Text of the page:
– photo by David Funes Fuentes via unsplash

The following is an update from Michael Zaretsky, AIA, who has chaired the Community-Engaged Design Committee for the past two years. Zaretsky discusses the formation of the committee, development of the charge, and plans for 2021 and beyond. All interested members are invited to get involved.

At the Fall 2018 TxA Conference, the TxA Urban Design Committee officially ended, and, based on input from committee members, there was a pivot towards community design. I was asked to lead that committee, which initially was known as the Community Design Action Team (CDAT). 

In January 2019, we held a very well-attended event at the TxA offices. The event was met with much enthusiasm from TxA members from across the state who recognize the importance of engaging with communities throughout the design process. More than 50 people attended, and subsequent follow-up meetings led to the creation of this Community Design blog series.

The CDAT became an official TxA committee in January 2020 — the Community Design Committee. We developed a core group of 10 members and had a distribution of over 100 members. The core group included: Kate Aoki, AIA, Janis Brackett, AIA, Dennis Chiessa, Assoc. AIA, Bang Dang, Benje Feehan, Oswald Jenewein, Assoc. AIA, Hyesun Jeong, Assoc. AIA, Nicole Joslin, AIA, Melvalean McLemore, AIA, Christine Viña, AIA, and Michael Zaretsky, AIA.

As we began seeking to define our committee “charge,” I asked Nicole Joslin, AIA, of Community Powered Workshop to assist, as I knew she had great experience with strategic planning. Together, we worked with the committee to understand who we are and what brings us together, and to define our mission, objectives, and goals. 

Through that process, we realized that our committee would benefit from shared leadership, and Nicole agreed to be the co-chair (Thanks Nicole!). Our core group held several meetings during which we realized that our committee name didn’t actually match our charge. As a result, we are now the Community-Engaged Design Committee.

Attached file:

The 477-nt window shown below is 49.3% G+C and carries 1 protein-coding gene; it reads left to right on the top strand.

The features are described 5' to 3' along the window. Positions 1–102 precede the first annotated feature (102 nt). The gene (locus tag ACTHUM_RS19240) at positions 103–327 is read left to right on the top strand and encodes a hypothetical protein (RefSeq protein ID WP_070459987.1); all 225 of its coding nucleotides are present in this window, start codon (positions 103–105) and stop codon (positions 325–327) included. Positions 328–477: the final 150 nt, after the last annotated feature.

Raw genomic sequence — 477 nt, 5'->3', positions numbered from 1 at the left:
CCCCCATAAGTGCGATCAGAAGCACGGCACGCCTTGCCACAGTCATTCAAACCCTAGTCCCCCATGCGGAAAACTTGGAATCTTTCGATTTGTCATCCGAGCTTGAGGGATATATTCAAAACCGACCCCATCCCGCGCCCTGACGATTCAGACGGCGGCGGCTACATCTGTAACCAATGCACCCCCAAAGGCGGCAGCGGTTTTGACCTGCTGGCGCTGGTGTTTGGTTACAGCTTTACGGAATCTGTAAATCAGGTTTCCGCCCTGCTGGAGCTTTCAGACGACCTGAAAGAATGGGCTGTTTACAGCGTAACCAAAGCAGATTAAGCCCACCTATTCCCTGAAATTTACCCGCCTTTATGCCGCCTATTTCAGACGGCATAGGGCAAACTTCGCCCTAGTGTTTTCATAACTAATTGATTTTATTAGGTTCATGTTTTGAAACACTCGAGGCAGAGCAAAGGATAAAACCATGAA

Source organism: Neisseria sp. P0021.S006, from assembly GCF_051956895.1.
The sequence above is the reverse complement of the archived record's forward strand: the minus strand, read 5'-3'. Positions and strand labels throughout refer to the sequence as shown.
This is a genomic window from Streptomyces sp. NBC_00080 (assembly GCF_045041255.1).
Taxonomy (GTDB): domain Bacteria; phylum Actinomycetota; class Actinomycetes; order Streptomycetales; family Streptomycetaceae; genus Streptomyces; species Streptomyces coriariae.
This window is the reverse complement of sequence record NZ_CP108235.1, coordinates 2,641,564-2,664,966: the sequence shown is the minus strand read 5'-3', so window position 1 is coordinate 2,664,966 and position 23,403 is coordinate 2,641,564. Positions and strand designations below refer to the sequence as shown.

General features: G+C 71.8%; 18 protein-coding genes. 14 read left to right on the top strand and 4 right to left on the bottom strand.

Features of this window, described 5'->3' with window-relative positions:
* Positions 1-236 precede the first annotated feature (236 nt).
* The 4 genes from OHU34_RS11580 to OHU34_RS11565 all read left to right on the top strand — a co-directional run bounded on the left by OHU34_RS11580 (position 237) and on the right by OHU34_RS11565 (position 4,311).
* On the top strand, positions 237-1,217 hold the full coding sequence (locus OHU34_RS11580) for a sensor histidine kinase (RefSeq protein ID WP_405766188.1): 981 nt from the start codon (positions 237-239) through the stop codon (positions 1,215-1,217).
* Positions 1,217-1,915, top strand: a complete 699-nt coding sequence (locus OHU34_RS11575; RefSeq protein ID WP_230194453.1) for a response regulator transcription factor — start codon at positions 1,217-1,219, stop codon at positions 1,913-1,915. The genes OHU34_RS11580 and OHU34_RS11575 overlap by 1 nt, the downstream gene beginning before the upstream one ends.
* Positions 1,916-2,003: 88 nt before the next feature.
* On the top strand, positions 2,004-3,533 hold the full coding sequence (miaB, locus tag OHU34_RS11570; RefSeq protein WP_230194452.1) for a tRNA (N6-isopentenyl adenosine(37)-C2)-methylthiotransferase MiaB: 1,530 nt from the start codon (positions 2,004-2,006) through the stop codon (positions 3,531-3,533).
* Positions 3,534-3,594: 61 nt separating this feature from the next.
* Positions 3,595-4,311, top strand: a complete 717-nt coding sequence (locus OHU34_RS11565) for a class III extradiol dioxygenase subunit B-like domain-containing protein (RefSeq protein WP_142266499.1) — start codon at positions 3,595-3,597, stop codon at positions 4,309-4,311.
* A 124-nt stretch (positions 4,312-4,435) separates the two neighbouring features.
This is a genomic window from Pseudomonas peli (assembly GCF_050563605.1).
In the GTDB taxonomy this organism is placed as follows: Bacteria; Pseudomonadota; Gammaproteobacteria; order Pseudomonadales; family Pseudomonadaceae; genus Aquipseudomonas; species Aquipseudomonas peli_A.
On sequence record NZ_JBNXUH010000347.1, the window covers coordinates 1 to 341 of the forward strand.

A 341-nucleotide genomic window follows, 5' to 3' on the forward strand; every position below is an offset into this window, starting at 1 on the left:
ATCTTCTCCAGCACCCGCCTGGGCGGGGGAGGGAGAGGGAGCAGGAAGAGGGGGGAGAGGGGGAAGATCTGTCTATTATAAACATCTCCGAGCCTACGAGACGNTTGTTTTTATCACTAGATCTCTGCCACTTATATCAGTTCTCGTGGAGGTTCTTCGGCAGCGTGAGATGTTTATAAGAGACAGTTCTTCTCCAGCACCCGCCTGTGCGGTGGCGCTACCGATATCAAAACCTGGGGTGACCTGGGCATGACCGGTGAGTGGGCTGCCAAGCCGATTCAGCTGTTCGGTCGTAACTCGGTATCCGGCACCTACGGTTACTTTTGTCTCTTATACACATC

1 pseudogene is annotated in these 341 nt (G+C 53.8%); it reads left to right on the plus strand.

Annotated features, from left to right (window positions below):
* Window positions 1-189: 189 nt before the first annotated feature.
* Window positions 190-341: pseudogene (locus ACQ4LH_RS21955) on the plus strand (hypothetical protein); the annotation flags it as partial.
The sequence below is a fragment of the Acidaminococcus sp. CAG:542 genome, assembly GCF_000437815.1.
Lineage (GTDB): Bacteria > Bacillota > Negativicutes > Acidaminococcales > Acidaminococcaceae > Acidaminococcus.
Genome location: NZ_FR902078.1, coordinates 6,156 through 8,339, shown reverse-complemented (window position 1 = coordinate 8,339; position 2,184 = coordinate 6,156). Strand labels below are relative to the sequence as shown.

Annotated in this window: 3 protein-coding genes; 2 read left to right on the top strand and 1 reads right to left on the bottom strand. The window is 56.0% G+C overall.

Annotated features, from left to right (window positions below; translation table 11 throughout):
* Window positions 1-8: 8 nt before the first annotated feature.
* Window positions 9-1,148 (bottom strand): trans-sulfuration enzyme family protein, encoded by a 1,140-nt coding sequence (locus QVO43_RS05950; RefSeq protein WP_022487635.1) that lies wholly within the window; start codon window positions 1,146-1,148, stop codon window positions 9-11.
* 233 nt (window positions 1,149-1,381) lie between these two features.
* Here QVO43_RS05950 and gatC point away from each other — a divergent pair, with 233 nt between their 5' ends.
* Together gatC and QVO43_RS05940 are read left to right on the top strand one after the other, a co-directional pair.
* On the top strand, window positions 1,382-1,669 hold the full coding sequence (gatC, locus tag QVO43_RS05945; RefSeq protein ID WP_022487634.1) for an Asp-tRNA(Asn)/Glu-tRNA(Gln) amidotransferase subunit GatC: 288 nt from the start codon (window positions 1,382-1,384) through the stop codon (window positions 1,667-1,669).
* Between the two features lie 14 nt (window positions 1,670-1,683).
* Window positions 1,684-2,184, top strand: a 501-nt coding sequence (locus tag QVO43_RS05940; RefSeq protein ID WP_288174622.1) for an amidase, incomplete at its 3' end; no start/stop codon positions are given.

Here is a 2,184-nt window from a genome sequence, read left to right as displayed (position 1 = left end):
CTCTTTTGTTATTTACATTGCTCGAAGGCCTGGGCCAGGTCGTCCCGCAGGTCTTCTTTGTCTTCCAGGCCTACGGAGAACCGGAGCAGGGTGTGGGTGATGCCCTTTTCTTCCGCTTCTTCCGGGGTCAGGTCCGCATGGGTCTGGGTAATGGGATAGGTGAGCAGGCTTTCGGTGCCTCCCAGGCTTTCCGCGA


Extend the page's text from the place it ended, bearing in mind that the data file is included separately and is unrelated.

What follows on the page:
Community-Engaged Design Committee Charge: The Community-Engaged Design Committee is committed to addressing the role of inclusive community engagement in all aspects of the architectural design process. We focus on collaboration, education, and advocacy towards effective community engagement processes across all Texas communities, in alignment with the strategic plan for the Texas Society of Architects.  

We are addressing community engagement in three areas: collaboration, education, and advocacy. We have sub-committees for each area and we are currently working on plans that address each area. 

For collaboration, our goal is to provide tools and resources that will link those who are doing community engagement within the built environment to anyone from the profession or from a community who may be seeking assistance on community engagement in a project. We envision an interactive map that highlights those who are doing community-engaged design work across the state. 

For education, we are planning upcoming webinars that will highlight practitioners of community engagement and their best practices. 

For advocacy, we are looking to promote community-engaged design practices within TxA, within the architectural profession, and within governmental entities across the state.

We have so much to learn from those who are embedded in communities who have developed effective practices for including the local community members in a meaningful design process. We are looking beyond the traditional charrette process. We want to know more about how you are identifying who defines your given stakeholder group. How do you make sure everyone who is impacted is being invited to the table? How do you incorporate differing perspectives throughout each stage of a project? How are you assessing the successes and challenges of your projects?

We invite those of you who are interested to reach out to us to get involved. There is a lot to do, and we welcome participation from anyone involved in community engagement within the built environment.

Lastly, I will be leaving Texas later this year. Nicole will continue as chair and another co-chair will be identified soon. I want to thank everyone who has shared their stories with all of us. This has been a fantastic group to work with, and I am truly astounded at the amazing engagement work going on across Texas.

Wishing you all a fantastic 2021.


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